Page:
South Africa has unveiled a desalination wastewater plant in the country which engineers have described as one of its kind.
Engineers behind the project say the plant could make turning seawater into drinking water more affordable and palatable for budget-stretched cities.
Titus Kasie, a mechanical engineer at eThekwini municipality, said the desalination wastewater plant , which had its public participation day in Durban, significantly reduces costs by only producing 50% of its water from the ocean. The other 50% is from treated wastewater.
The costs for the medium-sized plant would be $1.23 per cubic metre inclusive of capital expenditures, says Speedy Moodliar, senior manager of planning at eThekwini. However, should it be scaled to a full-size 100-megalitre operation, the costs would fall to between $0.836 and $0.879/m3.
He added that the desalination wastewater plant was attracting international attention, with funding coming from Japan and officials from Spain, Israel and Norway flying to Durban to learn more.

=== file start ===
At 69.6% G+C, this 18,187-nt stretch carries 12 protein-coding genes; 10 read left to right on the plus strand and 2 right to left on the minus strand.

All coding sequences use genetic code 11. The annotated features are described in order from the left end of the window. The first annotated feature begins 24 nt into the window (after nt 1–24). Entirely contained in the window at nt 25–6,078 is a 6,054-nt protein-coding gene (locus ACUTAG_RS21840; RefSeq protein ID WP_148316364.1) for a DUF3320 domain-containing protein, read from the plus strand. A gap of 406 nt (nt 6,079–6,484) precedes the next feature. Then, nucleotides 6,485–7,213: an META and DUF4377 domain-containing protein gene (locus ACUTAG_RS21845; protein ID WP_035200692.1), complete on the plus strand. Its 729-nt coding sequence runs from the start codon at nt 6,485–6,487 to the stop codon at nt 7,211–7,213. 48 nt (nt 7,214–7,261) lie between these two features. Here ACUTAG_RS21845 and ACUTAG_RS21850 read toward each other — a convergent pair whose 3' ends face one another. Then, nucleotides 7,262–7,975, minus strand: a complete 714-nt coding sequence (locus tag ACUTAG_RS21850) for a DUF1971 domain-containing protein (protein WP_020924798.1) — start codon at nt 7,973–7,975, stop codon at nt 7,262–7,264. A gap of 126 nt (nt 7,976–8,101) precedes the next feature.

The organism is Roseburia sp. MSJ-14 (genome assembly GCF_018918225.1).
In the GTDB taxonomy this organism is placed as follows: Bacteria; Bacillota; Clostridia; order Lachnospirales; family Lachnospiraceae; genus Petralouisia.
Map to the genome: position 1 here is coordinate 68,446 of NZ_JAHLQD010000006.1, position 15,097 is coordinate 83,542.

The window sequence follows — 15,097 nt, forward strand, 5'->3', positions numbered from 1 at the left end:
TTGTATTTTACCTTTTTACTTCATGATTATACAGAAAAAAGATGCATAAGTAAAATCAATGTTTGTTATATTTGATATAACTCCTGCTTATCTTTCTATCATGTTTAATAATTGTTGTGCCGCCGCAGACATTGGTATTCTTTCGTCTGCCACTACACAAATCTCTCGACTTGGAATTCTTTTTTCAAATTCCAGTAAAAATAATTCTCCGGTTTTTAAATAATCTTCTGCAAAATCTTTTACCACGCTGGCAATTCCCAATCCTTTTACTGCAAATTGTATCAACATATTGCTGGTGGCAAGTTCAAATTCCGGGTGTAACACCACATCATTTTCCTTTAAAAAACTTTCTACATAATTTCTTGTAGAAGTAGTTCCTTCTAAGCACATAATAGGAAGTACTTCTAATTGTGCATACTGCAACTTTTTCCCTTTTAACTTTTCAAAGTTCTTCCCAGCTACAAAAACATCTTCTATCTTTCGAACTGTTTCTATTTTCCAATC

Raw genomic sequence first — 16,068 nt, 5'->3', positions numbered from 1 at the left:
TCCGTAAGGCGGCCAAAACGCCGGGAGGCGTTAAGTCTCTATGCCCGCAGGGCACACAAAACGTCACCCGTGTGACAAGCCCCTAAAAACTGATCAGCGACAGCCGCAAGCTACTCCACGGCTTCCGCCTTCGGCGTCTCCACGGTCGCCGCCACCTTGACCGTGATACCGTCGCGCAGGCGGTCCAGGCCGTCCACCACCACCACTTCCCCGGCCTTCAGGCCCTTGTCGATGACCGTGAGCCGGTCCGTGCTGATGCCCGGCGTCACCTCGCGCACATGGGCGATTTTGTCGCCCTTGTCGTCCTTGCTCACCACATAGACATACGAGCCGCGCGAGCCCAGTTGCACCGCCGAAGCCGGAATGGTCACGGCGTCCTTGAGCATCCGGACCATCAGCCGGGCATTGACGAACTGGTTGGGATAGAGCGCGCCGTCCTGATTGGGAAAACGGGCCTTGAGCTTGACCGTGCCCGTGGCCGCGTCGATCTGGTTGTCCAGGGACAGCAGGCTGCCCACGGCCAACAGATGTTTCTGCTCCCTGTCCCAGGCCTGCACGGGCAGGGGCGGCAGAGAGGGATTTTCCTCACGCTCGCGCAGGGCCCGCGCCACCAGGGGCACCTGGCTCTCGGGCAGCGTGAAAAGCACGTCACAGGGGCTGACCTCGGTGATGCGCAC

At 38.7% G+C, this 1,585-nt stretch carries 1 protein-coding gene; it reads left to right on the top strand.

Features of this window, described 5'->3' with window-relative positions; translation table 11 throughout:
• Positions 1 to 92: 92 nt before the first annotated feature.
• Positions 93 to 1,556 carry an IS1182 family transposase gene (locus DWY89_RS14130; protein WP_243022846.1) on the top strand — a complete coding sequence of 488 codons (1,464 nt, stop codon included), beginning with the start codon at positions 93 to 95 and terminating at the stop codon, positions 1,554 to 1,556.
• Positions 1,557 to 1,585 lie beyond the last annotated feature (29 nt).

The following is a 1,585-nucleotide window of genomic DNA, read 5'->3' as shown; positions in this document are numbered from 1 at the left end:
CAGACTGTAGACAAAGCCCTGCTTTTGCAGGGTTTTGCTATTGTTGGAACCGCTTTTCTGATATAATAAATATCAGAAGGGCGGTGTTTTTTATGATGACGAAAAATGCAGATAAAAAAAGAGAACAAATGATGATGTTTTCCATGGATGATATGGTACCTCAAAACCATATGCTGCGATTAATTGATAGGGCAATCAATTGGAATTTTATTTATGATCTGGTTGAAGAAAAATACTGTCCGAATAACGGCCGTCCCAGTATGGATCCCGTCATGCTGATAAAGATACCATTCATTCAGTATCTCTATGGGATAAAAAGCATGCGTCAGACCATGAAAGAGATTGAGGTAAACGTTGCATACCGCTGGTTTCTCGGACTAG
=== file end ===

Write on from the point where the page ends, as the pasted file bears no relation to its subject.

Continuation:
Gisela Kaiser, the executive director of utility services for the City, said the city was pursuing long-term alternative water resources as climate change increases the long-term likelihood of drought.
The mayoral committee member for informal settlements, water and waste services and energy Xanthea Limberg said plans for a desalination plant based at Koeberg Nuclear Power Station, have been ongoing for five years.
She said the plant is already in existence at Koeberg but not yet operational, although the first phase will begin within the next few months.
“The plant is in the process of providing yield within this year,” she said, adding that the plant is nuclear powered. There are also plans for a second mobile desalination plant to be constructed along the northern West Coast.
Currently, the appointed service providers are busy with the design and specifications of this smaller plant and a tender for construction will be advertised in June.
Both plants are owned by the city.